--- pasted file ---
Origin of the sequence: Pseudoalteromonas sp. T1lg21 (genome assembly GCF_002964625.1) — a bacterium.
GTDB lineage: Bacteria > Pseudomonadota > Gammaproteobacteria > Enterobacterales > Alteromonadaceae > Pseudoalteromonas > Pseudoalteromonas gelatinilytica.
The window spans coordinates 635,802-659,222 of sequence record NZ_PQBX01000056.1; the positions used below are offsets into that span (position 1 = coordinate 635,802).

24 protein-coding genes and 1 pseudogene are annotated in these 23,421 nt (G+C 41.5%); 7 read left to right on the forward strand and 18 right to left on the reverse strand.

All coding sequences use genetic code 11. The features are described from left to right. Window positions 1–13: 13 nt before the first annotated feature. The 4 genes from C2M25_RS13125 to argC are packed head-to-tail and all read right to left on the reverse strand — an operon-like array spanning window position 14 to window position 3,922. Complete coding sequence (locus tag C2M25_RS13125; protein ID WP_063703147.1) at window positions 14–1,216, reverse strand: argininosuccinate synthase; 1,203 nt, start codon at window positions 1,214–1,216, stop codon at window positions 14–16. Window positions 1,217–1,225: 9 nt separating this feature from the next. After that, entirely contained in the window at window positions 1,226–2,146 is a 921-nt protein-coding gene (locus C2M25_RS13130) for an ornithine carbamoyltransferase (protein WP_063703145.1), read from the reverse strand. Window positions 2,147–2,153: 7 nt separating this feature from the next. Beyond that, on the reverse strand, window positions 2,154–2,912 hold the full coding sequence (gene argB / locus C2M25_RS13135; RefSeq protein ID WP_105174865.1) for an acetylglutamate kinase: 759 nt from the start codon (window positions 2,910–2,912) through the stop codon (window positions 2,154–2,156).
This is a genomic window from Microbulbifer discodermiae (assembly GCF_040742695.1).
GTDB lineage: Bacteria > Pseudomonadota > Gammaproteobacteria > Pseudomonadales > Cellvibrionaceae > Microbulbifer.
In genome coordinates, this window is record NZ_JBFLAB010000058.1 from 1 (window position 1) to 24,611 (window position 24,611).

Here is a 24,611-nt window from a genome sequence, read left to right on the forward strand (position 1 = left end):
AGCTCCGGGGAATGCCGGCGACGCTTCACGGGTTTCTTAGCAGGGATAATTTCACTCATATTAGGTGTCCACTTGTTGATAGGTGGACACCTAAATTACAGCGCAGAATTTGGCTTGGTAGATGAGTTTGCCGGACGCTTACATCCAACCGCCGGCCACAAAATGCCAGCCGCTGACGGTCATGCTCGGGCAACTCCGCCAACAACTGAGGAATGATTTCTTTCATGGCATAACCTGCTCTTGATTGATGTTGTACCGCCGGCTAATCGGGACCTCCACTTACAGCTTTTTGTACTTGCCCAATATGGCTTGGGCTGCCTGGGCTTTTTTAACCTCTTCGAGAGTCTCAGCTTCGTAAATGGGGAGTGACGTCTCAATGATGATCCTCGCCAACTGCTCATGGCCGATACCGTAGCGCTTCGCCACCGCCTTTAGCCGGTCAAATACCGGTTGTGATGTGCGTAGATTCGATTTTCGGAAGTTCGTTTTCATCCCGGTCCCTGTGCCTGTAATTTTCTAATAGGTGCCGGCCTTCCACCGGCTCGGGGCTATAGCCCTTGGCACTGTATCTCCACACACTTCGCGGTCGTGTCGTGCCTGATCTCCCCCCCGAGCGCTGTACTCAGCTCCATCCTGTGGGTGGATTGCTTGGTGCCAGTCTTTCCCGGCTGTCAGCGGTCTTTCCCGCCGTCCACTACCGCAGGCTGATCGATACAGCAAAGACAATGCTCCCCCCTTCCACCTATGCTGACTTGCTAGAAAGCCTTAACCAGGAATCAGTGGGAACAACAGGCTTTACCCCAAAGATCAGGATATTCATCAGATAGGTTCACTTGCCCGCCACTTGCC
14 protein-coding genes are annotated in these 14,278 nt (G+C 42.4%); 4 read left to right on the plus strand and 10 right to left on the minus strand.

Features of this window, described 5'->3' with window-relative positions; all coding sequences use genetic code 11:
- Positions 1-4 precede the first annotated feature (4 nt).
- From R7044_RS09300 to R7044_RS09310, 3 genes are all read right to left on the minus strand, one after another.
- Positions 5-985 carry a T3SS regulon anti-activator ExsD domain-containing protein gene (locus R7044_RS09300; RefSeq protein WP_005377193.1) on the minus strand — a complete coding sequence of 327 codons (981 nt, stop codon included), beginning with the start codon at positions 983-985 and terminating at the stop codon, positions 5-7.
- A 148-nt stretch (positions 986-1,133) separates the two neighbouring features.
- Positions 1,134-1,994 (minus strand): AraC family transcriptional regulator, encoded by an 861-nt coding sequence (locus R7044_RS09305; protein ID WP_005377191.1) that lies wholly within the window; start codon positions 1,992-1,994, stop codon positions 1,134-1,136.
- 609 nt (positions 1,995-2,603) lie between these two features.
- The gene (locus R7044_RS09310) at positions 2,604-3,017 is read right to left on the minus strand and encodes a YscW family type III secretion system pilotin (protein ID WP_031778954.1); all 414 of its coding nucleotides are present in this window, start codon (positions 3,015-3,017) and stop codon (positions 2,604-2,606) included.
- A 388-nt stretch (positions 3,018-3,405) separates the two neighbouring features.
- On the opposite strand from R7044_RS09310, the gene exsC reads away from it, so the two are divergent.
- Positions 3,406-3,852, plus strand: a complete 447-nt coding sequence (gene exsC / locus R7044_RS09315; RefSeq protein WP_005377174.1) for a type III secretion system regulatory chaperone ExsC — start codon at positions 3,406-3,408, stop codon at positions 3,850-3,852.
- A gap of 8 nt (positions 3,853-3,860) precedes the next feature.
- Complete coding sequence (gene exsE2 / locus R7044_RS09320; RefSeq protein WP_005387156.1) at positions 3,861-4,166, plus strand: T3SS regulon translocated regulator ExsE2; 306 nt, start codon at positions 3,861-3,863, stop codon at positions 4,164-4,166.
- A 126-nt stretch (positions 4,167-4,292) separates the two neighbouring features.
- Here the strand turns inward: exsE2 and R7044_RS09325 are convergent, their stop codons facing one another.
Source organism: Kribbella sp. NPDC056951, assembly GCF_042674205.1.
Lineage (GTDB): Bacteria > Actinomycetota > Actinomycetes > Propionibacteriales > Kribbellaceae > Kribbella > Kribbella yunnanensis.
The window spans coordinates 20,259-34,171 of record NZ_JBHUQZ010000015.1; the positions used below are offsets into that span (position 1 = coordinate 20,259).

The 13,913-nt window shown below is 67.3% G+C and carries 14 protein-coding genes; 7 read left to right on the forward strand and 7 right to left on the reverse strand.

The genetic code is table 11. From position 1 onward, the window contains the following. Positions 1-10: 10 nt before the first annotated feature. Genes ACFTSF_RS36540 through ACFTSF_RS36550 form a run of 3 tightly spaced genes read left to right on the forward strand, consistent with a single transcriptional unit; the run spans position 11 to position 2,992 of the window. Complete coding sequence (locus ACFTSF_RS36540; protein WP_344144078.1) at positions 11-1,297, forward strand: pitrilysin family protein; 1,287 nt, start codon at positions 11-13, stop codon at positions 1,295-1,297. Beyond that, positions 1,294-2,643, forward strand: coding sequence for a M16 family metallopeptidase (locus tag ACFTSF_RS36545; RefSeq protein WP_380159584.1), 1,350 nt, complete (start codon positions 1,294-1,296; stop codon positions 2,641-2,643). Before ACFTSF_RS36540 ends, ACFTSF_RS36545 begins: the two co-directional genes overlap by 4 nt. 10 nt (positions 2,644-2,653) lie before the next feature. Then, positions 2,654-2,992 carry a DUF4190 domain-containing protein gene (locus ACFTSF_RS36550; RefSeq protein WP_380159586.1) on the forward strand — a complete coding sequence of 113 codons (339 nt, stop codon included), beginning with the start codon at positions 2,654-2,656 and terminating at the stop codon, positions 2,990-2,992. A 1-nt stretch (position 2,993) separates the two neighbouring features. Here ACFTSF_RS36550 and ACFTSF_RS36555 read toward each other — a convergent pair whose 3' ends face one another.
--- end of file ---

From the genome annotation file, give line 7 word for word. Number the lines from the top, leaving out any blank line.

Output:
GTDB lineage: Bacteria > Pseudomonadota > Gammaproteobacteria > Pseudomonadales > Cellvibrionaceae > Microbulbifer.